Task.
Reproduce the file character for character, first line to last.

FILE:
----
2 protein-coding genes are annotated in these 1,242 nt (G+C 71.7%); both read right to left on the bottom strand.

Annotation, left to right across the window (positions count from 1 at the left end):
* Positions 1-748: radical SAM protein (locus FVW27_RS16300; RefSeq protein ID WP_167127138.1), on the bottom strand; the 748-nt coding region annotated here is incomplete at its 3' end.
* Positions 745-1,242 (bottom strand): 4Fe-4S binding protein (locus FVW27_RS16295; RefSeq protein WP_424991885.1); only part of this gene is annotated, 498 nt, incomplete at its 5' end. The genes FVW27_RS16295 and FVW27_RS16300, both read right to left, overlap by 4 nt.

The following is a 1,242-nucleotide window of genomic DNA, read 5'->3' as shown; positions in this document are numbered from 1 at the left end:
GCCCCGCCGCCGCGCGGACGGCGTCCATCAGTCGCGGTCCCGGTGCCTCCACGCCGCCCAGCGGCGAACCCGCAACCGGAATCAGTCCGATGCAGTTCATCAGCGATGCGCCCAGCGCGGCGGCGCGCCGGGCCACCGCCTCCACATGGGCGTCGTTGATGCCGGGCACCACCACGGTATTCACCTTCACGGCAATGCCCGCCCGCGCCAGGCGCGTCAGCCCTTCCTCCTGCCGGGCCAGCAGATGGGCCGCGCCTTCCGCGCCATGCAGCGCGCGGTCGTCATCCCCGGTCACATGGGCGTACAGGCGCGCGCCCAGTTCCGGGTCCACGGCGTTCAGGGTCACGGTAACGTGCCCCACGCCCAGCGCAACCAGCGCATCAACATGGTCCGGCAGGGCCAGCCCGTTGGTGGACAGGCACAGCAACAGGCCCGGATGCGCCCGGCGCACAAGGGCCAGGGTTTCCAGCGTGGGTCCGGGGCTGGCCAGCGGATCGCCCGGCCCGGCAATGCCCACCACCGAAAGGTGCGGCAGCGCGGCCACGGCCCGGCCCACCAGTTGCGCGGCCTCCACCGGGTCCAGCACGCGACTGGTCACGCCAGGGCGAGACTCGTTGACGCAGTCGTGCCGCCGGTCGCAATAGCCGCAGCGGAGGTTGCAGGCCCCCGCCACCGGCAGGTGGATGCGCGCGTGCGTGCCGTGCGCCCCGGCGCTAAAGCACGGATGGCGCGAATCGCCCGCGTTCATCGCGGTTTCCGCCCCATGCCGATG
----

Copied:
2 protein-coding genes are annotated in these 1,242 nt (G+C 71.7%); both read right to left on the bottom strand.

Annotation, left to right across the window (positions count from 1 at the left end):
* Positions 1-748: radical SAM protein (locus FVW27_RS16300; RefSeq protein ID WP_167127138.1), on the bottom strand; the 748-nt coding region annotated here is incomplete at its 3' end.
* Positions 745-1,242 (bottom strand): 4Fe-4S binding protein (locus FVW27_RS16295; RefSeq protein WP_424991885.1); only part of this gene is annotated, 498 nt, incomplete at its 5' end. The genes FVW27_RS16295 and FVW27_RS16300, both read right to left, overlap by 4 nt.

The following is a 1,242-nucleotide window of genomic DNA, read 5'->3' as shown; positions in this document are numbered from 1 at the left end:
GCCCCGCCGCCGCGCGGACGGCGTCCATCAGTCGCGGTCCCGGTGCCTCCACGCCGCCCAGCGGCGAACCCGCAACCGGAATCAGTCCGATGCAGTTCATCAGCGATGCGCCCAGCGCGGCGGCGCGCCGGGCCACCGCCTCCACATGGGCGTCGTTGATGCCGGGCACCACCACGGTATTCACCTTCACGGCAATGCCCGCCCGCGCCAGGCGCGTCAGCCCTTCCTCCTGCCGGGCCAGCAGATGGGCCGCGCCTTCCGCGCCATGCAGCGCGCGGTCGTCATCCCCGGTCACATGGGCGTACAGGCGCGCGCCCAGTTCCGGGTCCACGGCGTTCAGGGTCACGGTAACGTGCCCCACGCCCAGCGCAACCAGCGCATCAACATGGTCCGGCAGGGCCAGCCCGTTGGTGGACAGGCACAGCAACAGGCCCGGATGCGCCCGGCGCACAAGGGCCAGGGTTTCCAGCGTGGGTCCGGGGCTGGCCAGCGGATCGCCCGGCCCGGCAATGCCCACCACCGAAAGGTGCGGCAGCGCGGCCACGGCCCGGCCCACCAGTTGCGCGGCCTCCACCGGGTCCAGCACGCGACTGGTCACGCCAGGGCGAGACTCGTTGACGCAGTCGTGCCGCCGGTCGCAATAGCCGCAGCGGAGGTTGCAGGCCCCCGCCACCGGCAGGTGGATGCGCGCGTGCGTGCCGTGCGCCCCGGCGCTAAAGCACGGATGGCGCGAATCGCCCGCGTTCATCGCGGTTTCCGCCCCATGCCGATG